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IndabaX started in 2018 as a series of locally run, community driven events with the aim to strengthen the capacity in ML in African countries. The IndabaX network has grown since then from 13 countries to 27 – and this year in 2022, 25 countries are supported by Deep Learning Indaba in their initiatives. This support takes the form of seed money to help facilitate these important meet-ups, but also in the form of advice, mentorship and community. This year a committee of eight individuals are supporting the IndabaX local organisers. And of course the main Deep Learning Indaba in Tunisia is a major catalyst and support for these events.

Who are the countries with IndabaX communities this year?

We list them below from the largest African Nation, Algeria, to the country with the highest number of official languages in Africa, Zimbabwe.

1.     Algeria  – largest African nation

14.   Namibia

2.     Benin Republic

15.   Nigeria

3.     Cameroon

16.   Rwanda – Fastest growing in ICT

4.     Congo- Kinshasa

17.   Senegal

5.     Cote d’Ivoire

18.   South Africa

6.     Eswatini

19.   Sudan

7.     Ethiopia

20.   Tanzania

8.     Ghana

21.   Togo

9.     Kenya

10. Madagascar

22.   Tunisia

23.   Uganda

11. Malawi

24.   Zambia

12. Mauritius. –  first IndabaX taking place this year

13. Mozambique – first IndabaX taking place this year

25.   Zimbabwe – the country with the most official languages in the world (16)


What has the IndabaX network gained in 2022?

Geographically, we gained another extreme point: the easternmost point in Africa, point Rodriguez in Mauritius to complement the Northwest point in Tunisia, Iles des Chinese and the Southernmost point in South Africa, Cape Aquihas. So this is indeed an achievement!!. We gained new countries, with Mauritius and Mozambique opening their first Indabax group.

In the 18th and 19th century, Africa was known as the ‘dark continent’, and little was known about its geography and people. A question in this century can be: Is Africa dark in terms of AI / ML? And if you allow me to use this metaphor, through the IndabaX events, Deep Learning Indaba is doing precisely that important task of shining a light onto the AI/ML community in Africa. When one looks at Global AI indices (such as https://www.tortoisemedia.com/intelligence/global-ai/), only a few countries in the north of Africa make it to the list of top 62 countries. Indices are impersonal, they can, by design, measure only some aspects, and comparisons are imperfect.

Take for example, the indicators used to measure talent for the Global AI Index: they quantify things such as the number of AI meet-ups, the proportion of AI / ML/ Data Science engineers on social media or as a proportion of the labour force, the number of Kaggle grandmasters, and so on. In my opinion, the existence of the IndabaX events and associated initiatives such as Zindi.africa have had a positive impact on this indicators. Local IndabaX events have helped hundreds of young people hear about and use competition platforms such as Zindi, cloud research platforms such as google colab and collaborative platforms such as GitHub.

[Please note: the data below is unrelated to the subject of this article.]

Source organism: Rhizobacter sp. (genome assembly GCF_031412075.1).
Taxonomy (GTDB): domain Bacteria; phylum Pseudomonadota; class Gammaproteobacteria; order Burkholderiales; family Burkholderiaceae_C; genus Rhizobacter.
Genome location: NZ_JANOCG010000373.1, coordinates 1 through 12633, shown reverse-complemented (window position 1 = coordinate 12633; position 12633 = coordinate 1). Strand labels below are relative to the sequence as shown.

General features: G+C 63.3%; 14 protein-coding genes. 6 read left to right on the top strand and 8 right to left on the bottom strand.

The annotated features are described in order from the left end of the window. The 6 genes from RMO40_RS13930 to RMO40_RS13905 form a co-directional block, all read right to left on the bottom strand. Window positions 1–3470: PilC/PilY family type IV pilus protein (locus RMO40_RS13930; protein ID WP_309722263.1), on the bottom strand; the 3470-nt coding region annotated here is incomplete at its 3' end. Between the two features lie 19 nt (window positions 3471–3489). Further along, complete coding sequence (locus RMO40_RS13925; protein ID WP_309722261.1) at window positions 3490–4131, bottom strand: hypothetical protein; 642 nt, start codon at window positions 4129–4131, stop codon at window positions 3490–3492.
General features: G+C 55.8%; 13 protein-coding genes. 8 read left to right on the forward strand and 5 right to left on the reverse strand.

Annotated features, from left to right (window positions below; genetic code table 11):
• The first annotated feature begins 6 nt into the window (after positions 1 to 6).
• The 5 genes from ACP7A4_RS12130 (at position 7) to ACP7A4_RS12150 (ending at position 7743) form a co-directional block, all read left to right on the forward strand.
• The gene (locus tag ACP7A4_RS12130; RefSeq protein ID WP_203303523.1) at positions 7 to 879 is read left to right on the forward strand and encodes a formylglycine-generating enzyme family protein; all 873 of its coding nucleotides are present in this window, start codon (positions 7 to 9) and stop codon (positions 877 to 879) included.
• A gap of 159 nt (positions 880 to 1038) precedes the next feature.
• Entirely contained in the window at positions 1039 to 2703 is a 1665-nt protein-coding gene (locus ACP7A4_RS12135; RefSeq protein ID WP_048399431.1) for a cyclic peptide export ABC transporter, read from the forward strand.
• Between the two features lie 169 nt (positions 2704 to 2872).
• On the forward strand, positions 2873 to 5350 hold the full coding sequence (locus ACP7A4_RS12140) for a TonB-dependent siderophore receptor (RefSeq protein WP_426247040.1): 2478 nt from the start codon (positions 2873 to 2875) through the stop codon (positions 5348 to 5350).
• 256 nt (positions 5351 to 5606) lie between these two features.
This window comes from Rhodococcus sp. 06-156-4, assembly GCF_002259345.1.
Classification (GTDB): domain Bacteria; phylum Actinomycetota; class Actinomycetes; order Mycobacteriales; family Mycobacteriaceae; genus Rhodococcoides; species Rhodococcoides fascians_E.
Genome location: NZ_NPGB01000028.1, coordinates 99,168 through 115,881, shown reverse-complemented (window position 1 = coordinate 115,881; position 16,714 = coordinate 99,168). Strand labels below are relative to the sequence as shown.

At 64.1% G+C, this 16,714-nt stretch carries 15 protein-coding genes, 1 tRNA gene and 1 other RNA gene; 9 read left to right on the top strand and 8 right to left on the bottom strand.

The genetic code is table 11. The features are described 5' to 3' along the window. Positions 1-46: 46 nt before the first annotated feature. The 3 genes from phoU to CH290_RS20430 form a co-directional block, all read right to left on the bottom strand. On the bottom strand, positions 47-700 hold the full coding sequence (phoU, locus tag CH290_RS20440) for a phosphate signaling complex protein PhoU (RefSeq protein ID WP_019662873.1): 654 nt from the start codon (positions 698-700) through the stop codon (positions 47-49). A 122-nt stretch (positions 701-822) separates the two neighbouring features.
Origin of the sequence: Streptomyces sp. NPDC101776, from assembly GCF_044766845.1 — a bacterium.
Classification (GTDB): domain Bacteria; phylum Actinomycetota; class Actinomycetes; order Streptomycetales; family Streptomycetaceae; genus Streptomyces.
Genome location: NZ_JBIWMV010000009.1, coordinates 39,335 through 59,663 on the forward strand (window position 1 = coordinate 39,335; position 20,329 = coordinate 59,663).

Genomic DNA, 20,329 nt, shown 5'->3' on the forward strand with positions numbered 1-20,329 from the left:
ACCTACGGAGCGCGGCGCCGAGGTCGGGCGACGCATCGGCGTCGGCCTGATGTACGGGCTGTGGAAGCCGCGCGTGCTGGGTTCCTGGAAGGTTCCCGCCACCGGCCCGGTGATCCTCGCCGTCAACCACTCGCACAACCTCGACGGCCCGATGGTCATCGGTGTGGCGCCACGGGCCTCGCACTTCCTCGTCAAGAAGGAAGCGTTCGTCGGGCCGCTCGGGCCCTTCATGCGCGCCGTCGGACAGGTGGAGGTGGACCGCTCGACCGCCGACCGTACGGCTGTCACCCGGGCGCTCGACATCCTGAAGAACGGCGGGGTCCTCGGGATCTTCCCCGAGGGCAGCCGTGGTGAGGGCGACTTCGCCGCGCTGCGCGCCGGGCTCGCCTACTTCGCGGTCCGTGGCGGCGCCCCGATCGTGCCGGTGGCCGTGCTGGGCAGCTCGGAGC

The Research pillar of the Global AI index uses indicators such as the quality of local universities, number of AI research papers published. To understand these indicators, let us look briefly at the OECD.AI dashboard. See for example the OECD.AI dashboard for Tunisia: https://oecd.ai/en/dashboards/countries/Tunisia

This dashboard shows the number of publications in AI, the growth of publications over time, collaborations across countries. Tunisian researchers in AI for example, tend to cooperate with North African researchers. So here there is another clear impact that IndabaX events can bring, which is to energise the formation of new collaborations.

And these collaborations are very much possible and can be very fruitful. The OECD.AI dashboard shows that the top 5 countries in Africa with the highest growth in the number of publications in AI over 2017-2022[1] (the period of time Deep Learning Indaba and IndabaX have been held)  are: Eswatini, Madagascar, Rwanda, Mozambique /  Ethiopia.  Two of these countries are holding IndabaX events for the first time in 2022.  Not only that, but the growth of AI publications is in the region of 4x compared to a growth of less than 2x over the same period in countries such as the US, or European countries.

I leave you with these thoughts – perhaps during these IndabaX events we can reflect as a community on how to maximise the impact that is possible through these events on the AI / ML community in African countries.


And how befitting it is that this year, in 2022, there is a physical Indaba held in Tunisia. Join us to make these events possible.



[1] ECD.AI (2022), visualisations powered by JSI using data from MAG, version of 31/12/2021, accessed on 4/7/2022, www.oecd.ai